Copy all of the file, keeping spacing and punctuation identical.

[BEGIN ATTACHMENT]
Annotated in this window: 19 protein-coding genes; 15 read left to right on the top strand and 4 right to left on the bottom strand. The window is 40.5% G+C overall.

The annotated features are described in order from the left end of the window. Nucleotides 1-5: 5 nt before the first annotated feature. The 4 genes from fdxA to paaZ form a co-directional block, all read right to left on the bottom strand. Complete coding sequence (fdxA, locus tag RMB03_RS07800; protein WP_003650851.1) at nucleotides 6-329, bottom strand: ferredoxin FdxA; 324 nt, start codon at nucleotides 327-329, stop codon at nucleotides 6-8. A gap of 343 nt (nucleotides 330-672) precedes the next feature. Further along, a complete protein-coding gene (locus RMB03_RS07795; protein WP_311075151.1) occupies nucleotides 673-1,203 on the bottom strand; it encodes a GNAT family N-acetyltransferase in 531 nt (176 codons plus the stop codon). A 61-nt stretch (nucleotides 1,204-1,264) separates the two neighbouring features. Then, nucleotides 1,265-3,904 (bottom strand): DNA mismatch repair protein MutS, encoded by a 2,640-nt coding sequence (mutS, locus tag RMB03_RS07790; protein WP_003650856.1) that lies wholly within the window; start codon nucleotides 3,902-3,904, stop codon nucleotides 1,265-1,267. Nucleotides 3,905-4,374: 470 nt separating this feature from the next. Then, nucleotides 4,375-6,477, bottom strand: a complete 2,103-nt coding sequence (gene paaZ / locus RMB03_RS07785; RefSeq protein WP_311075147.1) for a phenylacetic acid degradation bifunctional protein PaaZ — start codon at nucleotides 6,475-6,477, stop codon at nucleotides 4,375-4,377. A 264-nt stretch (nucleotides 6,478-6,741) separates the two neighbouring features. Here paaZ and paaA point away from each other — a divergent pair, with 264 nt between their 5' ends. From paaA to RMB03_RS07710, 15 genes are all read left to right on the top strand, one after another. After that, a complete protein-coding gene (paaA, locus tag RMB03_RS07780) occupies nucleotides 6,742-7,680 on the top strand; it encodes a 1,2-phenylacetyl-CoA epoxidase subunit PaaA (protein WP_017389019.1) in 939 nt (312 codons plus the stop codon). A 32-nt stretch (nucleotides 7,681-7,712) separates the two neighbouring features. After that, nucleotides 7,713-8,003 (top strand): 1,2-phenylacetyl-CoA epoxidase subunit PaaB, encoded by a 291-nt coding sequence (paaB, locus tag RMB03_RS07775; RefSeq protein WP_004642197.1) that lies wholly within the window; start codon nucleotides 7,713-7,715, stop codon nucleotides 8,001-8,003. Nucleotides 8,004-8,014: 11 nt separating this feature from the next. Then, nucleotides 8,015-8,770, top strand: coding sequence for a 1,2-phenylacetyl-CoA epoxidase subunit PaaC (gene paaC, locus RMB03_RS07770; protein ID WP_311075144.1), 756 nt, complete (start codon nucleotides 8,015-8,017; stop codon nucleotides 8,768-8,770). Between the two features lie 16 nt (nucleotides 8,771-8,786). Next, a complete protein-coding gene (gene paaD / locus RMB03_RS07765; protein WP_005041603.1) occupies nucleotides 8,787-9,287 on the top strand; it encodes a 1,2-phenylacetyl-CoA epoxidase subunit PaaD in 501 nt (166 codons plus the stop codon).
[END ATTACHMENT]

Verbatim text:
Annotated in this window: 19 protein-coding genes; 15 read left to right on the top strand and 4 right to left on the bottom strand. The window is 40.5% G+C overall.

The annotated features are described in order from the left end of the window. Nucleotides 1-5: 5 nt before the first annotated feature. The 4 genes from fdxA to paaZ form a co-directional block, all read right to left on the bottom strand. Complete coding sequence (fdxA, locus tag RMB03_RS07800; protein WP_003650851.1) at nucleotides 6-329, bottom strand: ferredoxin FdxA; 324 nt, start codon at nucleotides 327-329, stop codon at nucleotides 6-8. A gap of 343 nt (nucleotides 330-672) precedes the next feature. Further along, a complete protein-coding gene (locus RMB03_RS07795; protein WP_311075151.1) occupies nucleotides 673-1,203 on the bottom strand; it encodes a GNAT family N-acetyltransferase in 531 nt (176 codons plus the stop codon). A 61-nt stretch (nucleotides 1,204-1,264) separates the two neighbouring features. Then, nucleotides 1,265-3,904 (bottom strand): DNA mismatch repair protein MutS, encoded by a 2,640-nt coding sequence (mutS, locus tag RMB03_RS07790; protein WP_003650856.1) that lies wholly within the window; start codon nucleotides 3,902-3,904, stop codon nucleotides 1,265-1,267. Nucleotides 3,905-4,374: 470 nt separating this feature from the next. Then, nucleotides 4,375-6,477, bottom strand: a complete 2,103-nt coding sequence (gene paaZ / locus RMB03_RS07785; RefSeq protein WP_311075147.1) for a phenylacetic acid degradation bifunctional protein PaaZ — start codon at nucleotides 6,475-6,477, stop codon at nucleotides 4,375-4,377. A 264-nt stretch (nucleotides 6,478-6,741) separates the two neighbouring features. Here paaZ and paaA point away from each other — a divergent pair, with 264 nt between their 5' ends. From paaA to RMB03_RS07710, 15 genes are all read left to right on the top strand, one after another. After that, a complete protein-coding gene (paaA, locus tag RMB03_RS07780) occupies nucleotides 6,742-7,680 on the top strand; it encodes a 1,2-phenylacetyl-CoA epoxidase subunit PaaA (protein WP_017389019.1) in 939 nt (312 codons plus the stop codon). A 32-nt stretch (nucleotides 7,681-7,712) separates the two neighbouring features. After that, nucleotides 7,713-8,003 (top strand): 1,2-phenylacetyl-CoA epoxidase subunit PaaB, encoded by a 291-nt coding sequence (paaB, locus tag RMB03_RS07775; RefSeq protein WP_004642197.1) that lies wholly within the window; start codon nucleotides 7,713-7,715, stop codon nucleotides 8,001-8,003. Nucleotides 8,004-8,014: 11 nt separating this feature from the next. Then, nucleotides 8,015-8,770, top strand: coding sequence for a 1,2-phenylacetyl-CoA epoxidase subunit PaaC (gene paaC, locus RMB03_RS07770; protein ID WP_311075144.1), 756 nt, complete (start codon nucleotides 8,015-8,017; stop codon nucleotides 8,768-8,770). Between the two features lie 16 nt (nucleotides 8,771-8,786). Next, a complete protein-coding gene (gene paaD / locus RMB03_RS07765; protein WP_005041603.1) occupies nucleotides 8,787-9,287 on the top strand; it encodes a 1,2-phenylacetyl-CoA epoxidase subunit PaaD in 501 nt (166 codons plus the stop codon).